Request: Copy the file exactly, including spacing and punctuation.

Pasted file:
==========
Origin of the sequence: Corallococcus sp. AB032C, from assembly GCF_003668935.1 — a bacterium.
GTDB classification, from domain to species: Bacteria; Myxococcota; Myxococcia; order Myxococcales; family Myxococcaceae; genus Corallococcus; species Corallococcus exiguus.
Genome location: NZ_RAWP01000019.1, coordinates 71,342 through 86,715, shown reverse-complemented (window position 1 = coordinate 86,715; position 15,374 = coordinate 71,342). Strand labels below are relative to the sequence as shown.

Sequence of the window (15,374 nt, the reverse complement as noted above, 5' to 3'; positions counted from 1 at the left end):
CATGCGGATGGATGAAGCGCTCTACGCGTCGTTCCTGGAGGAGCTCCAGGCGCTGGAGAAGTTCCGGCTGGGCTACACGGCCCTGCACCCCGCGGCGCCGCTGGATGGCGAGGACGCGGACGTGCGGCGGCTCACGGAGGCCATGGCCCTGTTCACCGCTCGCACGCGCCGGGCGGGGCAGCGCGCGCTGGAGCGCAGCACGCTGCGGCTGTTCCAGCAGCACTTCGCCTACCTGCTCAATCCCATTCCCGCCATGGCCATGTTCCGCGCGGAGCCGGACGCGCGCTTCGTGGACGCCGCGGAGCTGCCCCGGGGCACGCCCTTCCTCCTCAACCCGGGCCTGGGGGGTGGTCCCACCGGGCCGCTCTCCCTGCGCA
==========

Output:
Origin of the sequence: Corallococcus sp. AB032C, from assembly GCF_003668935.1 — a bacterium.
GTDB classification, from domain to species: Bacteria; Myxococcota; Myxococcia; order Myxococcales; family Myxococcaceae; genus Corallococcus; species Corallococcus exiguus.
Genome location: NZ_RAWP01000019.1, coordinates 71,342 through 86,715, shown reverse-complemented (window position 1 = coordinate 86,715; position 15,374 = coordinate 71,342). Strand labels below are relative to the sequence as shown.

Sequence of the window (15,374 nt, the reverse complement as noted above, 5' to 3'; positions counted from 1 at the left end):
CATGCGGATGGATGAAGCGCTCTACGCGTCGTTCCTGGAGGAGCTCCAGGCGCTGGAGAAGTTCCGGCTGGGCTACACGGCCCTGCACCCCGCGGCGCCGCTGGATGGCGAGGACGCGGACGTGCGGCGGCTCACGGAGGCCATGGCCCTGTTCACCGCTCGCACGCGCCGGGCGGGGCAGCGCGCGCTGGAGCGCAGCACGCTGCGGCTGTTCCAGCAGCACTTCGCCTACCTGCTCAATCCCATTCCCGCCATGGCCATGTTCCGCGCGGAGCCGGACGCGCGCTTCGTGGACGCCGCGGAGCTGCCCCGGGGCACGCCCTTCCTCCTCAACCCGGGCCTGGGGGGTGGTCCCACCGGGCCGCTCTCCCTGCGCA